Couch To Campus: Table Talk

Katie Gosbee '22
ageorges 
A hallway with tables, stools, chairs, shelves, and students working on engineering projects.

Hello! My name is Katie Gosbee and my pronouns are she/her/hers. I’m majoring in mechanical engineering and am a part of the Class of ’22. 

One of my favorite places on campus is the Richard K. Miller Academic Center’s first-floor tables. It is a place I can easily see every time I walk across the Olin campus, thanks to the large windows that go from floor to ceiling on the first floor. I have spent many hours at these tables even though I’ve only been at Olin for a year and ¾. They have been a huge contributor to my experience and education at Olin. If I had asked myself what my favorite spot on campus was two years ago, when I had just moved into the dorms, I would never have guessed these tables. Now you may be asking, what’s so special about these tables? Are they decorated in a certain way? Do they have comfortable chairs?

A hallway with tables, stools, and chairs.
 
A shot of the tables outside the Shop
 
Well…they’re decorated with leftover dried hot glue and metal chips from the machine shops. And the seats...do their job. But it’s not the visual of these tables. They represent all of the blood, sweat, and tears I’ve put into becoming a mechanical engineer. They have supported (figuratively and literally) so many important lessons, experiences, and stories that have made me who I am as an engineer. I’ve probably spent as many hours at these tables as I have in the dining hall. Well, that might be a stretch. I do like food.

A lot of these hours were spent outside of the machine shops building airplanes for the Olin Design Build Fly project team during the spring semesters.

A prototype of a small airplane in progress.

At the tables outside of the Shop: testing the Olin Design Build Fly 2020 Prototype

Olin Design Build Fly is one of the project teams here at Olin. We participate in a collegiate design competition put on by AIAA (American Institute of Aeronautics and Astronautics). There is a 60-page Design Report due at the end of February, which requires testing of initial prototypes of the plane, and competition happens in April, so I find myself at these tables throughout February and March.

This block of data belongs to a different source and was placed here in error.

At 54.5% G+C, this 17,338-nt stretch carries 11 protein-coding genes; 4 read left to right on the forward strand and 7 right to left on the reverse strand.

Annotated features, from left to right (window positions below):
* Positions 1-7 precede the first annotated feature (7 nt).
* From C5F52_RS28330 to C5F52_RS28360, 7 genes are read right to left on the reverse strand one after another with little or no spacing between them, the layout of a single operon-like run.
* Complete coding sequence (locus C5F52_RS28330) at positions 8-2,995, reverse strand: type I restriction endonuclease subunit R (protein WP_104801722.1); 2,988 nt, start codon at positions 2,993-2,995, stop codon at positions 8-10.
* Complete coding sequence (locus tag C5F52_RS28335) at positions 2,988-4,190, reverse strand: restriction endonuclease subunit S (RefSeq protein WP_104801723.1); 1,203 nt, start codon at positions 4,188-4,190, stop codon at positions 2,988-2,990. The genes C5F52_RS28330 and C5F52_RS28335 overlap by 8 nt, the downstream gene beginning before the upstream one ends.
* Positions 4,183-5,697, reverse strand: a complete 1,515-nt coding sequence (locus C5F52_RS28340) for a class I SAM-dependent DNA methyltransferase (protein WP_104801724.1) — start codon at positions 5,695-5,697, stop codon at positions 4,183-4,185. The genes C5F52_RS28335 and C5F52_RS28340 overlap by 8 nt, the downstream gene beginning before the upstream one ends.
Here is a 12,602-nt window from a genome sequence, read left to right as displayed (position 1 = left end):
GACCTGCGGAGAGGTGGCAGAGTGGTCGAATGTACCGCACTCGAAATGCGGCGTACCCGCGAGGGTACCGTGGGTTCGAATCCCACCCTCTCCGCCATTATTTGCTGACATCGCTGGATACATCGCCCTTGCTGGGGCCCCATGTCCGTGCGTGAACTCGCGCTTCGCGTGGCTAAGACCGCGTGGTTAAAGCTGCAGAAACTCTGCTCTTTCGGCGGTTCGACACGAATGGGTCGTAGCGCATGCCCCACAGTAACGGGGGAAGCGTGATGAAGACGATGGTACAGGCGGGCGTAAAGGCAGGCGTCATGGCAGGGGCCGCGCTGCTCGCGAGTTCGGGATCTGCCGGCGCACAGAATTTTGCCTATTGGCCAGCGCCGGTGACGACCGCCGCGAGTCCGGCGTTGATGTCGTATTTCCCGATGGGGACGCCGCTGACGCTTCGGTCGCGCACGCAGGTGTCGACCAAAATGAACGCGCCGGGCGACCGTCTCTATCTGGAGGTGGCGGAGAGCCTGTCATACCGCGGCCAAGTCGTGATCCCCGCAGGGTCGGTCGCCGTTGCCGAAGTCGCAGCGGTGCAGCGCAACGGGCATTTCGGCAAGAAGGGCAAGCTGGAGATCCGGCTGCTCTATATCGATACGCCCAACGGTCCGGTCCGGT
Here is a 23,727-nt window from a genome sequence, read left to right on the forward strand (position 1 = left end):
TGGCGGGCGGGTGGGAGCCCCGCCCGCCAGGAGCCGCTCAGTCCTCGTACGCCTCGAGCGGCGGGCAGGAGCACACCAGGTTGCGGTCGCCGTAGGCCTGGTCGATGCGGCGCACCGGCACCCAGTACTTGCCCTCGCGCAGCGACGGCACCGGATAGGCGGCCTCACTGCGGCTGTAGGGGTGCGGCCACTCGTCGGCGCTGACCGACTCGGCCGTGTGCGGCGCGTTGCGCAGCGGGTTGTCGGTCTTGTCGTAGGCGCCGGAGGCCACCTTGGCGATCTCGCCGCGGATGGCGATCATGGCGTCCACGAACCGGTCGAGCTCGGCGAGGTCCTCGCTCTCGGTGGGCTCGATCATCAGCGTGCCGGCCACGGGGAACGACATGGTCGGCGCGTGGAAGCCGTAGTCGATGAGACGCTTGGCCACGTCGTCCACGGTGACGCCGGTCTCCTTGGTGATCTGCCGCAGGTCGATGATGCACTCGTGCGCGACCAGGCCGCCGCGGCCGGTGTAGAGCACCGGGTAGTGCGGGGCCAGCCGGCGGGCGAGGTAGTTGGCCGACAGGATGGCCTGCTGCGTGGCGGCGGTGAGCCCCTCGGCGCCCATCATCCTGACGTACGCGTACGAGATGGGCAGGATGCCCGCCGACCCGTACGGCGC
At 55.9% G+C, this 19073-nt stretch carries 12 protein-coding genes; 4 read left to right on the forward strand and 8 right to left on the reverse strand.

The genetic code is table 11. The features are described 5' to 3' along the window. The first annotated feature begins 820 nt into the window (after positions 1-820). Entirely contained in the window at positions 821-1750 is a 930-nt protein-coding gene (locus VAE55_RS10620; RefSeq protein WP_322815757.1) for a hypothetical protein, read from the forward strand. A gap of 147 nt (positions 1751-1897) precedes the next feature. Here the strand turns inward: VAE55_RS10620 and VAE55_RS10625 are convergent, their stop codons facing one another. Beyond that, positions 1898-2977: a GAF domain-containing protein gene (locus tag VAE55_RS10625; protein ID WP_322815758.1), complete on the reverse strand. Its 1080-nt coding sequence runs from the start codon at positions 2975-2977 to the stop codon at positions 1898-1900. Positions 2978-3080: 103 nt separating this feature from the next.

Group photo of Olin's Design Build Fly project team holding their airplane outside and wearing matching t-shirts.
 
 
Not only is this a place where I’ve spent hours building airplanes, but I also watched my very first project for a second-semester class in freshman year be tested. The class was Quantitative Engineering Analysis (also known as QEA). We worked in teams of two or three to design and build a boat. My team’s boat turned out to have no angle of vanishing stability, meaning the boat couldn’t flip over. Unfortunately, that wasn’t a quality we wanted in this design. But I had fun finding this out with my project partner!
 
A small boat floating in a tank of water.
 
My team’s boat (called Matie) in the middle of a speed test
 
I also have spent time building projects for another class called Intro to Mechanical Prototyping, where students are taught how to design and fabricate mechanical sculptures of varying materials. This happened at the tables right outside the Wood Shop on the other end of the hallway. In this class, we were assigned four projects in total, two of which were done in teams. Each team was able to claim one of the tables, and it became my second home for a few weeks while my teammates and I spent our time designing, fabricating, and then building our sculptures. This particular experience at the tables really taught me what it means to design for manufacturability instead of for the sake of looks.
 
The author's mechanical sculpture project in progress. The author's completed mechanical sculpture project.
 
An “action shot” of my team putting together our final project for Intro to Mechanical Prototyping and the final result
 
Being a Shop NINJA (Need Information Now, Just Ask) for the Wood Shop and ShopBot required me to spend time at these tables as well, whether I was holding open Wood Shop hours, or setting my backpack down to give a ShopBot training. What does it mean to be a NINJA for the Shop? Well, I mainly teach others how to use certain machines and make sure everyone is safe using the ShopBot or other machines. The ShopBot is a giant CNC machine used to cut wood or foam. It’s okay if you don’t recognize any of these names. I hadn’t used any of these tools before coming to Olin, but because of the great and inclusive culture in the Shop, I’ve become so comfortable I can teach others.
 
A wall of tools.  The entrance to Olin's Wood Shop, including photos of the NINJAs.
 
The two spaces I NINJA’ed for Spring ’20 semester
 
Although my favorite spot is really just some tables along the windows of a hallway, they have been involved with so many projects that have made me who I am today. I will always keep these memories close no matter where I am in the future.
 

The author wearing Shop safety gear.

Katie Gosbee ’22 (she/her) is majoring in mechanical engineering.

Posted in: Katie '22